National Weather Service United States Department of Commerce
Graphic indicating observations
Keeping track of the different components of the water cycle is important to hydrology. For example, monitoring observations of current conditions helps scientists better understand where flooding or drought may occur.
Rain gauges may be used to keep track of precipitation and stream gauges may be used to keep track of how much water is in rivers. Other observations may include information about soil moisture, drought, snow cover, and river ice cover.

River Gauges


River gauges are used to monitor how much water is in streams. Typical measurements include stage and flow.

Stage is the water level above a reference elevation, called a datum.
This is not the same as depth!
  Flow, also known as streamflow or discharge, is the rate of water moving past a location.
Graphic showing stage with the water surface being measured against an particular elevation or datum   Graphic showing flow with arrows indicating movement of water.


Almost all river observations used in river forecasts are provided by partner agencies such as the US Geological Survey and the US Army Corps of Engineers. Archived data from the US Geological Survey can be retrieved from the National Water Information System site. Archived data from the US Army Corps of Engineers can be retrieved from their site


Precipitation Gauges/Observers


Observations of precipitation can come from automated gauges which report by satellite or modem and also manual observations. Automated gauges are particularly helpful for determining the precipitation rate. A high rainfall rate can sometimes cause flooding which begins very rapidly, called flash flooding.


Complex or Simple


Observations may come from large stations with numerous pieces of sophisticated equipment sending information frequently over satellite, or may come from manual readings taken by a volunteer.


Picture of a weather station and a river gauge


Soil Moisture


Changes in soil moisture affect how precipitation behaves when it reaches the ground. In general, lower soil moisture increases how much precipitation can soak into the soil. In contrast, higher soil moisture decreases how much precipitation can soak into the soil and increases runoff. Soil moisture can be measured or modeled. Knowledge of soil moisture content tends to improve river forecasts.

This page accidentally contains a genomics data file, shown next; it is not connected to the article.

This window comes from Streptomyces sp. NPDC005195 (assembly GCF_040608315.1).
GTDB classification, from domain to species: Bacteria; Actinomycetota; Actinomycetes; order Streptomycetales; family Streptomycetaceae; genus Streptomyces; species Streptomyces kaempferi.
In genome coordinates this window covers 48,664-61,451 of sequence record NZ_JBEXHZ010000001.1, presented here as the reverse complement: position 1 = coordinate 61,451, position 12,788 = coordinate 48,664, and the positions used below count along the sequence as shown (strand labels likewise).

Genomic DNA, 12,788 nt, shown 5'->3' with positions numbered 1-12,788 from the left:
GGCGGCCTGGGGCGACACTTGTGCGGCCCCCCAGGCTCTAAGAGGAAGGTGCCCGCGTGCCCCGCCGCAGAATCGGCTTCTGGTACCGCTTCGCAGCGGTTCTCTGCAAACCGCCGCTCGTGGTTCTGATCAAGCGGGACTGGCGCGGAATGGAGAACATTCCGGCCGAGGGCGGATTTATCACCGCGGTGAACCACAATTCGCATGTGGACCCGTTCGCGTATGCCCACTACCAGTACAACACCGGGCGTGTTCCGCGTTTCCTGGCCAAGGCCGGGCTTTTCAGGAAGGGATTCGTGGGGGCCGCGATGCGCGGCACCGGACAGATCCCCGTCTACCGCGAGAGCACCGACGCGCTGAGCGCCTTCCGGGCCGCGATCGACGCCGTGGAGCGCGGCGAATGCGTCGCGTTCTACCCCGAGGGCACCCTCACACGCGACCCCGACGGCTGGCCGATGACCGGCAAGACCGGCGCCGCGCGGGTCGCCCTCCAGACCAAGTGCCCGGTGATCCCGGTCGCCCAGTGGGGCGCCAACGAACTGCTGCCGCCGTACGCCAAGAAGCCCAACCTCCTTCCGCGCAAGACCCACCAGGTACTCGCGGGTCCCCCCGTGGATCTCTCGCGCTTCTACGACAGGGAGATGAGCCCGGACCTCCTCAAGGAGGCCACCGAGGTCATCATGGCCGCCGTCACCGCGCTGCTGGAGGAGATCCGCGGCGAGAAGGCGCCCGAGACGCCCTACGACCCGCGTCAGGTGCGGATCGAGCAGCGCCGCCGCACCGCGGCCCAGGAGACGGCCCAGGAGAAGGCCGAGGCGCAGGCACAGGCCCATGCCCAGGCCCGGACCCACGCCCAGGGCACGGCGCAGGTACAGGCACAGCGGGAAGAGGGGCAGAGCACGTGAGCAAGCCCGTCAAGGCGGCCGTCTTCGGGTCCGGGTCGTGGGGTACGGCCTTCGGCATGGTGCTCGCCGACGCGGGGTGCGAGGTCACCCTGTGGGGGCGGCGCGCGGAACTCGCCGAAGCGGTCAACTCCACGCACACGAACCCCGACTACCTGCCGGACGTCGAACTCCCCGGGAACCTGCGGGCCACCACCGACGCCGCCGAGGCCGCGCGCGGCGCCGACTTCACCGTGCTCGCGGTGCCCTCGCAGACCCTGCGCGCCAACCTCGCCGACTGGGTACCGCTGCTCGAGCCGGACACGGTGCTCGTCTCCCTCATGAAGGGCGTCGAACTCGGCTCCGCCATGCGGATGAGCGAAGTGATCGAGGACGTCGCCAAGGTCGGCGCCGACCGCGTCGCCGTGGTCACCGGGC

Drought typically refers to deficiency in precipitation, relative to the local area's climate, which persists over a period of time such that it causes a water shortage. This water shortage may impact streams & rivers, local water supplies, and agriculture. Monitoring drought may include observations of precipitation over a longer period of time as well as information about impacts to agriculture and water supply.


Snow Cover


Snow and ice accumulation does not impact river conditions right away but is instead stored at the soil's surface. During warmer periods, snow cover melts, which may cause river rises similar to that caused by rainfall. Snow cover is modeled to help improve river forecasts.


River Ice


River ice may have very complicated effects on the behavior of a river. For example, flowing ice may become stuck, or jam, on the upstream side of bridges, near sharp river bends, or other locations where the river changes abruptly. Ice jams may cause flooding in local areas. The rapid freeze-up of smaller streams and rivers can also cause a sudden, temporary drop in water level downstream, a situation sometimes referred to as "ice bite."


Frost Depth


During very cold weather, soil near the surface may freeze. Depending on the thickness of this frozen layer, called frost depth, precipitation and snow melt may be blocked from soaking into the soil, increasing runoff.

Information From Other Sources


Not all information comes from official sources. A large portion of rainfall information used by the National Weather Service comes from volunteer observers. The NWS Chicago office also has a network of observers along area rivers who provide information about ice cover during the winter to help provide more lead time for ice jams.


Volunteers Needed!


Manual observations from volunteers help provide needed information in between official observing stations.


Interested in recording daily rain and snow totals where you live? Consider CoCoRaHS!
Interested in using a simple app to report precipitation type (rain, snow) you are experiencing? Check out mPING!
Live along an area river and have interest in keeping us informed about ice cover? Contact our office about the Volunteer River Ice Spotter Network.
Graphic showing CoCoRaHS logo Graphic showing mPING logo  


More Information

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